What is 'applied discourse analysis'? How can discourse analysis inform social and psychological interventions? What are the advantages and disadvantages of these applications? Discourse analysis has become increasingly popular as a research tool in psychology and as a subject taught on undergraduate courses. However, discourse analysts have been reluctant to move beyond deconstruction and to make recommendations for practice in the social world. This book seeks to identify ways in which discourse analytic research can inform recommendations for social and psychological practice. It presents six detailed discussions of discourse analytic studies, each of which engages with a contemporary social practice: reproductive technologies, police-suspect interviewing, stress self-help literature, sex education, clinical diagnoses of 'schizophrenia' and cigarette smoking. These six chapters map out a continuum of orientations to application, ranging from a clear commitment to specific interventions to a position of cautious engagement.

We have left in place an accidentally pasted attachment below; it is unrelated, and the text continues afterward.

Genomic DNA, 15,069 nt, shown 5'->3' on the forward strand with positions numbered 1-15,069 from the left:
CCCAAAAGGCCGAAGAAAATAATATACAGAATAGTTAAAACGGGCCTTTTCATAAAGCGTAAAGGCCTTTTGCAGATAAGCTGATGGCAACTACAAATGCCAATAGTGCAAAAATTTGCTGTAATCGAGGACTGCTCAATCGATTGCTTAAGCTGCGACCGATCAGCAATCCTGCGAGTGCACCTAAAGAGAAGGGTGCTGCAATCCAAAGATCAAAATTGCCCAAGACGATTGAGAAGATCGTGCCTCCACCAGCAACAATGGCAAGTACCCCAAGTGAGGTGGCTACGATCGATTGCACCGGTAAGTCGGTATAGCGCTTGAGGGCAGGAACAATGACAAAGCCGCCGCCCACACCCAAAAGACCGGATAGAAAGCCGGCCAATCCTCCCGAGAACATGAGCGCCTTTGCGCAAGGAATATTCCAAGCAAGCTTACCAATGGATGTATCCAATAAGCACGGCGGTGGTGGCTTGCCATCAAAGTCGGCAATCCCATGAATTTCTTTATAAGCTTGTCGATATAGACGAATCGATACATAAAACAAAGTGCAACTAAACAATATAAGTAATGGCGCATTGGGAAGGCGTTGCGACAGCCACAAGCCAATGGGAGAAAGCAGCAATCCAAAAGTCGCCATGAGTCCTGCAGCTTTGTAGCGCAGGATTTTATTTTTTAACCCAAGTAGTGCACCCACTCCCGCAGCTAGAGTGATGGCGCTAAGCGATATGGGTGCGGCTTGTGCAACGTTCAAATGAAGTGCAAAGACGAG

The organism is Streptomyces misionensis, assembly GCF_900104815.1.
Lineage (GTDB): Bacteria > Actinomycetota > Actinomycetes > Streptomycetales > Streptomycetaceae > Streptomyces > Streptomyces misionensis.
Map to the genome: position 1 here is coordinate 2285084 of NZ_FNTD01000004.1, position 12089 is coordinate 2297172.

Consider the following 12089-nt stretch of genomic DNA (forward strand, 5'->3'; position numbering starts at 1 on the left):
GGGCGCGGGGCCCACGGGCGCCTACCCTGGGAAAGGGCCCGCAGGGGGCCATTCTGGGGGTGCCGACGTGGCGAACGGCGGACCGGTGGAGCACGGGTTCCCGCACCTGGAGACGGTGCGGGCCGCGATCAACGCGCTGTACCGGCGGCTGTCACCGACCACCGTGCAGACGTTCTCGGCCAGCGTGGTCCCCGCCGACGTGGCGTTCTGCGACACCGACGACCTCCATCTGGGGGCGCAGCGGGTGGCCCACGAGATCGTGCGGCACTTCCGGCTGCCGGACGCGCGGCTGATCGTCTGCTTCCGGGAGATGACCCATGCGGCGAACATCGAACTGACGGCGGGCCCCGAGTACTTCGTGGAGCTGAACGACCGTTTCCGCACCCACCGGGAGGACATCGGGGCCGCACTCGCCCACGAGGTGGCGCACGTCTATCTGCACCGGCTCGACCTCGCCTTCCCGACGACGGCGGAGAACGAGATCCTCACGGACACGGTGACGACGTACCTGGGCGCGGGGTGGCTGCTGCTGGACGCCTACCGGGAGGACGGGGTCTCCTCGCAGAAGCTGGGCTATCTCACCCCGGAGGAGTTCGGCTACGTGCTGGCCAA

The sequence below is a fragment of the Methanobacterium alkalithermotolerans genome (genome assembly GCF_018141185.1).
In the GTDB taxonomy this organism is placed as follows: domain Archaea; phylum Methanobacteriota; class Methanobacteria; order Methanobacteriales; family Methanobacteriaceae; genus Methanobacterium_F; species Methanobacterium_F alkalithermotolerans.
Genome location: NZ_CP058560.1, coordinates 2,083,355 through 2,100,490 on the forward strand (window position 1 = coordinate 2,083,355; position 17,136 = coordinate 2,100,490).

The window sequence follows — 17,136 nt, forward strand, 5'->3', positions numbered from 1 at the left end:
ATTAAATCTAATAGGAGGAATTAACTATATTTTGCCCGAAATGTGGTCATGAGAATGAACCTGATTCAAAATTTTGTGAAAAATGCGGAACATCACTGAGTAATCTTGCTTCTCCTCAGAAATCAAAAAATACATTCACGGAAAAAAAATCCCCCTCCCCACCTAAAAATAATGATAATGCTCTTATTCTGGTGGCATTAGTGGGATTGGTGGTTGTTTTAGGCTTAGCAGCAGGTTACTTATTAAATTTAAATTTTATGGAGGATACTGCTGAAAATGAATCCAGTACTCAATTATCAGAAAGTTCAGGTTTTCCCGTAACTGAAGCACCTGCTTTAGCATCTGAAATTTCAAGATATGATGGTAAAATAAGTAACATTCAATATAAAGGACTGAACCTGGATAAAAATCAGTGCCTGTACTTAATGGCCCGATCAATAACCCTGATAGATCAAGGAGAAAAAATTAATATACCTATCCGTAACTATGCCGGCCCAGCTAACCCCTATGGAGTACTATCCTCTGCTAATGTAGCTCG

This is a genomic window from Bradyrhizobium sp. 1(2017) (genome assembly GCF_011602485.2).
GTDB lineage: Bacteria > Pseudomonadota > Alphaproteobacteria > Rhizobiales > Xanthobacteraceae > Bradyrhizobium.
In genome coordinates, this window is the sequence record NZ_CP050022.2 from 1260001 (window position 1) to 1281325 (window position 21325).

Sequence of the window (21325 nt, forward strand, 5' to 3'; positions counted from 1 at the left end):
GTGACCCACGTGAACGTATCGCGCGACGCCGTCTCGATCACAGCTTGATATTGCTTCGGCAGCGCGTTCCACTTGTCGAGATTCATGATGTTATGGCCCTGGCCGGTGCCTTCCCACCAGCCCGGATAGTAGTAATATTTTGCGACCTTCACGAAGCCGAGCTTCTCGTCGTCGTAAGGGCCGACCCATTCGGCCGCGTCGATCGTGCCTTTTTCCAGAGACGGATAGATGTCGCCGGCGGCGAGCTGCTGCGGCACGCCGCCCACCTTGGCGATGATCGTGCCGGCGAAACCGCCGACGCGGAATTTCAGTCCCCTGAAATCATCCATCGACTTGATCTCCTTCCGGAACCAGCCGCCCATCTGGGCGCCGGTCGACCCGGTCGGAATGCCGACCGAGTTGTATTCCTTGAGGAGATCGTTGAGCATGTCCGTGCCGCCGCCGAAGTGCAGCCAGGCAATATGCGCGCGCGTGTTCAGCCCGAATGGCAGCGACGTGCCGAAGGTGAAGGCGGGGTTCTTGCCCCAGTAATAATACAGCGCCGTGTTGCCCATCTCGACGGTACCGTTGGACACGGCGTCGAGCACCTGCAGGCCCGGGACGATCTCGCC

The book concludes with a summary and evaluation of the ways in which discourse analysis may be used to reconcile the spirit of deconstruction with a commitment to practical application.